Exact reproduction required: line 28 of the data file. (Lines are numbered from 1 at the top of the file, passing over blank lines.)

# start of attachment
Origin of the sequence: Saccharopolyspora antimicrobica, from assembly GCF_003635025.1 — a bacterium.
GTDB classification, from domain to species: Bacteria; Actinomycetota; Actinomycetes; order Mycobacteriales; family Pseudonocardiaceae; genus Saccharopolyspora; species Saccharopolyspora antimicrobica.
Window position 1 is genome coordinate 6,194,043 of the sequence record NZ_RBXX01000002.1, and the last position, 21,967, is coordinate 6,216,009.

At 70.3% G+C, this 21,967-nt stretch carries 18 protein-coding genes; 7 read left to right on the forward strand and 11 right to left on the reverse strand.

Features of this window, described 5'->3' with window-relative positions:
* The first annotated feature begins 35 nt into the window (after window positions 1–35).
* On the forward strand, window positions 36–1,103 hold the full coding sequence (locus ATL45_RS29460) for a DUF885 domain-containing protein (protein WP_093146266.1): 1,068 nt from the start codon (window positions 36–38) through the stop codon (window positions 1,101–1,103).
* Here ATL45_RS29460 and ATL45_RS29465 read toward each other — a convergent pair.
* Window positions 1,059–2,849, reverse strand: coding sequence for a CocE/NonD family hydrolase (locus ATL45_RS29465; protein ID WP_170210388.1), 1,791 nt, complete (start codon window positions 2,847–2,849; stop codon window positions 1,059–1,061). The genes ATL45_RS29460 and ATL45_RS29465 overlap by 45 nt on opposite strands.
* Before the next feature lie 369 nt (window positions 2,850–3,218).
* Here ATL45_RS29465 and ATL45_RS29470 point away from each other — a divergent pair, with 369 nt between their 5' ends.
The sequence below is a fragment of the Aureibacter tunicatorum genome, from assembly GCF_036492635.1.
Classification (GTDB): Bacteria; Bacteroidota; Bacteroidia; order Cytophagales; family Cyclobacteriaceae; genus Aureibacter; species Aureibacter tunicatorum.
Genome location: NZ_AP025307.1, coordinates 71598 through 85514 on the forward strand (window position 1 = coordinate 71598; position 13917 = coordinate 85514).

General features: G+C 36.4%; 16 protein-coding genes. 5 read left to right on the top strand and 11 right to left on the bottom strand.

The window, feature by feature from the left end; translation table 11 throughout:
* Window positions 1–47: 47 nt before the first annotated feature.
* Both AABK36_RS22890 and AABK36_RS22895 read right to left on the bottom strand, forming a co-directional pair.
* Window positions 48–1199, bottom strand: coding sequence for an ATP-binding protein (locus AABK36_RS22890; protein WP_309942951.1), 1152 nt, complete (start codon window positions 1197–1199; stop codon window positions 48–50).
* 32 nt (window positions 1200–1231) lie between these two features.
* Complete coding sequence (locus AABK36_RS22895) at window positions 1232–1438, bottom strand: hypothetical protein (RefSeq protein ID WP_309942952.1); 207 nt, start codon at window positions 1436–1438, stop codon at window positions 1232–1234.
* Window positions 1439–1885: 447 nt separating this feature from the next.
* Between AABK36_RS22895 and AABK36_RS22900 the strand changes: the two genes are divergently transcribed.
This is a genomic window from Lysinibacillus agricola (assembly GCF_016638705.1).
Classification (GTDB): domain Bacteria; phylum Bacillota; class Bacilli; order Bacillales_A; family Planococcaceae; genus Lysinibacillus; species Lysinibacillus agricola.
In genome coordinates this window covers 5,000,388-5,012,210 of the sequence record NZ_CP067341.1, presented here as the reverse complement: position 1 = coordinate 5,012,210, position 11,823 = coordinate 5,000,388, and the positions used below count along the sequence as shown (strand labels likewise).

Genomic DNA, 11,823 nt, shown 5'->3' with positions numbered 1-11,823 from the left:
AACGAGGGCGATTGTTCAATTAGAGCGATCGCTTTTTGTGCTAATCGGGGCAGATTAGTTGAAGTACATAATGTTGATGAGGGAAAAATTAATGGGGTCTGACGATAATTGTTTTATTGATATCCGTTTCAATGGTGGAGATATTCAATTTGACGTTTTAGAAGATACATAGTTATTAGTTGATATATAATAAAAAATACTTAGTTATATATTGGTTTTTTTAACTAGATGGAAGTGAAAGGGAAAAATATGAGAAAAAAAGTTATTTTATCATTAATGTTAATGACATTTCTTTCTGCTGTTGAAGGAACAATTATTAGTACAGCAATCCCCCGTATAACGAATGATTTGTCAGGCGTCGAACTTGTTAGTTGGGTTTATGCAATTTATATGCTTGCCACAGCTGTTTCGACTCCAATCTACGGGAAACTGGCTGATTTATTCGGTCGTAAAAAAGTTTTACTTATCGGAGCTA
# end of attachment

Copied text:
AACGAGGGCGATTGTTCAATTAGAGCGATCGCTTTTTGTGCTAATCGGGGCAGATTAGTTGAAGTACATAATGTTGATGAGGGAAAAATTAATGGGGTCTGACGATAATTGTTTTATTGATATCCGTTTCAATGGTGGAGATATTCAATTTGACGTTTTAGAAGATACATAGTTATTAGTTGATATATAATAAAAAATACTTAGTTATATATTGGTTTTTTTAACTAGATGGAAGTGAAAGGGAAAAATATGAGAAAAAAAGTTATTTTATCATTAATGTTAATGACATTTCTTTCTGCTGTTGAAGGAACAATTATTAGTACAGCAATCCCCCGTATAACGAATGATTTGTCAGGCGTCGAACTTGTTAGTTGGGTTTATGCAATTTATATGCTTGCCACAGCTGTTTCGACTCCAATCTACGGGAAACTGGCTGATTTATTCGGTCGTAAAAAAGTTTTACTTATCGGAGCTA